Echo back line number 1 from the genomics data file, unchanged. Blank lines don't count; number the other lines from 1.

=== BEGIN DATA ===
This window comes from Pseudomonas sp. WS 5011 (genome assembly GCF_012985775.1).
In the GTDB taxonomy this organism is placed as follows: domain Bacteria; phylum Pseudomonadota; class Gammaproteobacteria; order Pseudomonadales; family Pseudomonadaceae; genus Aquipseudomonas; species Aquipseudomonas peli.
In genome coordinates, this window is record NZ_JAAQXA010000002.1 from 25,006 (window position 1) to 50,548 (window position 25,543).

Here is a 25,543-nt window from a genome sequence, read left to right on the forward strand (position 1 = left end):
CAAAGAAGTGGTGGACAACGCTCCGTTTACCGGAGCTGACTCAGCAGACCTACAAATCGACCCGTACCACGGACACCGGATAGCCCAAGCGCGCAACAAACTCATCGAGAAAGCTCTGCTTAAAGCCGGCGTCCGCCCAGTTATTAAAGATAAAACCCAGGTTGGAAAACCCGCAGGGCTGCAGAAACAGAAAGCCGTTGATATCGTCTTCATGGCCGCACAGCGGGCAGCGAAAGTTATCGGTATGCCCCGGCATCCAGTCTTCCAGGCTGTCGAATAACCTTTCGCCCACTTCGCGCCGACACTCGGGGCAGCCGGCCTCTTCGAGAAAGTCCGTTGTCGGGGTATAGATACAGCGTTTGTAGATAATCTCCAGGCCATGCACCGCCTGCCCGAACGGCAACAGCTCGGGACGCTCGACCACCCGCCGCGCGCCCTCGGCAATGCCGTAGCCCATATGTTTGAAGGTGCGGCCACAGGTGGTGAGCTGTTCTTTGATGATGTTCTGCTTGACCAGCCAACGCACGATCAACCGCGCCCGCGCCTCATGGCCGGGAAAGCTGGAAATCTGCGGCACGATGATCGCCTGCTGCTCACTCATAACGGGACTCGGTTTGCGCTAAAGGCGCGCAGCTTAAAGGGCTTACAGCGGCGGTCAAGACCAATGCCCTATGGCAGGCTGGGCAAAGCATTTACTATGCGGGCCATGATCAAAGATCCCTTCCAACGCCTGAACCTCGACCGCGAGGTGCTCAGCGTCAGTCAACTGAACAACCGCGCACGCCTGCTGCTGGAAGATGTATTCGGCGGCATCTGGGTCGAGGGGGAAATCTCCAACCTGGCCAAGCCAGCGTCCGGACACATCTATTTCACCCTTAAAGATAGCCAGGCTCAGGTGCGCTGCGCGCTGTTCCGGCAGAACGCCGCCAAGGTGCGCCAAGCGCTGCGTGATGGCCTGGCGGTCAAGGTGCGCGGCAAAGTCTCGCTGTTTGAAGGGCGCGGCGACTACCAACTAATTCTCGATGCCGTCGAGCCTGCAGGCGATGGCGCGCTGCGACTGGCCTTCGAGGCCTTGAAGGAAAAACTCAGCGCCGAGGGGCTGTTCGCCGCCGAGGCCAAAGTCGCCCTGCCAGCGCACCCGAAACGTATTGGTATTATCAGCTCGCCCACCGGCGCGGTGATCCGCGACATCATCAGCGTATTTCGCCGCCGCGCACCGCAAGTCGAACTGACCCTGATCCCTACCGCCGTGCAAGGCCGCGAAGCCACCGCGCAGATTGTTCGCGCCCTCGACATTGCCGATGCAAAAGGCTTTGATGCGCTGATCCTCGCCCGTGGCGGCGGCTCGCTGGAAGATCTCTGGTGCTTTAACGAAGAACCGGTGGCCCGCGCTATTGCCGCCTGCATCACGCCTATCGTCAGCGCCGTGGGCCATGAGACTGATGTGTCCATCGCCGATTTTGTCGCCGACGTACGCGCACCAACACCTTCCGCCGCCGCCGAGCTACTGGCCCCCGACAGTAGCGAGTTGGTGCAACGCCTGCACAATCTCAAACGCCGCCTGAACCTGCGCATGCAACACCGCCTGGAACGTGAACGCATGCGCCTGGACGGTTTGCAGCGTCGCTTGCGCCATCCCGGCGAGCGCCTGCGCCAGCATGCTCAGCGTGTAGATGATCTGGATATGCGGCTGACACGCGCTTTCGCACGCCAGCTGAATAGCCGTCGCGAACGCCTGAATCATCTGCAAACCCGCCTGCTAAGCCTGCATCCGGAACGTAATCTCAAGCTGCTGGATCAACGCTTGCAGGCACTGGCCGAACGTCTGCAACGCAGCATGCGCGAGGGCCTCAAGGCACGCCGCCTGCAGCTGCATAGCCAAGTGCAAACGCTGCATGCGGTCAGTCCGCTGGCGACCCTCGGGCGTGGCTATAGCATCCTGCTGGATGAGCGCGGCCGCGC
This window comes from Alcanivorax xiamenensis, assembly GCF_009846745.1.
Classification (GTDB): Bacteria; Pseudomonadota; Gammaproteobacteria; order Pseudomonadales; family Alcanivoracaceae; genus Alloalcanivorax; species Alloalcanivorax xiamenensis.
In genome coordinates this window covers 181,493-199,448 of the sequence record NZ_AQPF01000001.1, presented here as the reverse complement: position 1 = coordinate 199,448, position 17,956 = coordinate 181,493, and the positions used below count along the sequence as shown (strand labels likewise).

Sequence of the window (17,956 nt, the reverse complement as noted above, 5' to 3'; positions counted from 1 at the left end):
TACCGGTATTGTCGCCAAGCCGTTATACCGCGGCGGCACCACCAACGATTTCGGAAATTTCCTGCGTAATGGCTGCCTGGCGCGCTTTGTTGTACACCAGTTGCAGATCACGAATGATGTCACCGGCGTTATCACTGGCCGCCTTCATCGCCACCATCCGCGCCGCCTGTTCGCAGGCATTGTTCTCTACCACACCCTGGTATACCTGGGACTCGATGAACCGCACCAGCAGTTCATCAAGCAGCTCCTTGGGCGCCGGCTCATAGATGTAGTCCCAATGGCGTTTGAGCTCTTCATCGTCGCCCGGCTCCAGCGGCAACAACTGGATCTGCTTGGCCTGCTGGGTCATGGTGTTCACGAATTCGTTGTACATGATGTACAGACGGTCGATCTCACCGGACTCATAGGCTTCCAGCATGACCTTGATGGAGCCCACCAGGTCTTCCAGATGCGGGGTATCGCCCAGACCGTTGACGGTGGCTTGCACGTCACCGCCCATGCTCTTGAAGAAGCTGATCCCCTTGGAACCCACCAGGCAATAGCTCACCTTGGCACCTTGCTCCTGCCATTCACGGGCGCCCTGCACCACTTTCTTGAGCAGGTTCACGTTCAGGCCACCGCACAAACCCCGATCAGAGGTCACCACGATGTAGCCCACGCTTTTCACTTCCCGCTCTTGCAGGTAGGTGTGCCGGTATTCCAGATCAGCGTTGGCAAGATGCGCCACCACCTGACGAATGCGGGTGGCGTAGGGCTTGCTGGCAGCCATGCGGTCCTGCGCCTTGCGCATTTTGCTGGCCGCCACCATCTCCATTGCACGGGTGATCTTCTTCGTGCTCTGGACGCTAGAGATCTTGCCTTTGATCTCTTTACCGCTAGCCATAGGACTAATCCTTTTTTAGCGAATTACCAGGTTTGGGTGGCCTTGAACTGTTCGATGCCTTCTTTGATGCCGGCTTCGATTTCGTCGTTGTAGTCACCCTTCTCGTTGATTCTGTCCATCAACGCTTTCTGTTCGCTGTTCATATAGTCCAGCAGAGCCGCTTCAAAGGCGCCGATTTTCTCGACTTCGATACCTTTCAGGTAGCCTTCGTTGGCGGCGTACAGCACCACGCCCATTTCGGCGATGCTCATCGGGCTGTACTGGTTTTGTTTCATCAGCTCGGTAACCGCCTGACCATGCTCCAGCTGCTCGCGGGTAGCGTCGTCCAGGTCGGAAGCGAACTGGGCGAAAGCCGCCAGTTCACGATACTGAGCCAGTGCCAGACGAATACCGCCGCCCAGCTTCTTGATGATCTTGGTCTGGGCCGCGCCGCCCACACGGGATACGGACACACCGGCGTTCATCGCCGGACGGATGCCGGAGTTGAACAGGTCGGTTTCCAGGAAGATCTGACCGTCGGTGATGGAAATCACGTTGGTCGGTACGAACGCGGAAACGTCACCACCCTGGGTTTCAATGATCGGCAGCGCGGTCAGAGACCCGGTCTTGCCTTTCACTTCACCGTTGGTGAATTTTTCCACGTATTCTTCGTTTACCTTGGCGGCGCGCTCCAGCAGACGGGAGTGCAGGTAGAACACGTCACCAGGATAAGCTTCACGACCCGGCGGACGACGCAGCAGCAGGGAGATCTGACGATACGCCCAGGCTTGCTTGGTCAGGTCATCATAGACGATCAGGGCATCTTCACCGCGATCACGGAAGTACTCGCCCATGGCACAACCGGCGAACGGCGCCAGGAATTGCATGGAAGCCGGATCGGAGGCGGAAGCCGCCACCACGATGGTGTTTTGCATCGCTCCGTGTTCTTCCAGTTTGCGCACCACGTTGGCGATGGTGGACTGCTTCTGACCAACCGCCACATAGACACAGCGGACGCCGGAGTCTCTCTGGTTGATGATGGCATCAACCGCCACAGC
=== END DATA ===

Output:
This window comes from Pseudomonas sp. WS 5011 (genome assembly GCF_012985775.1).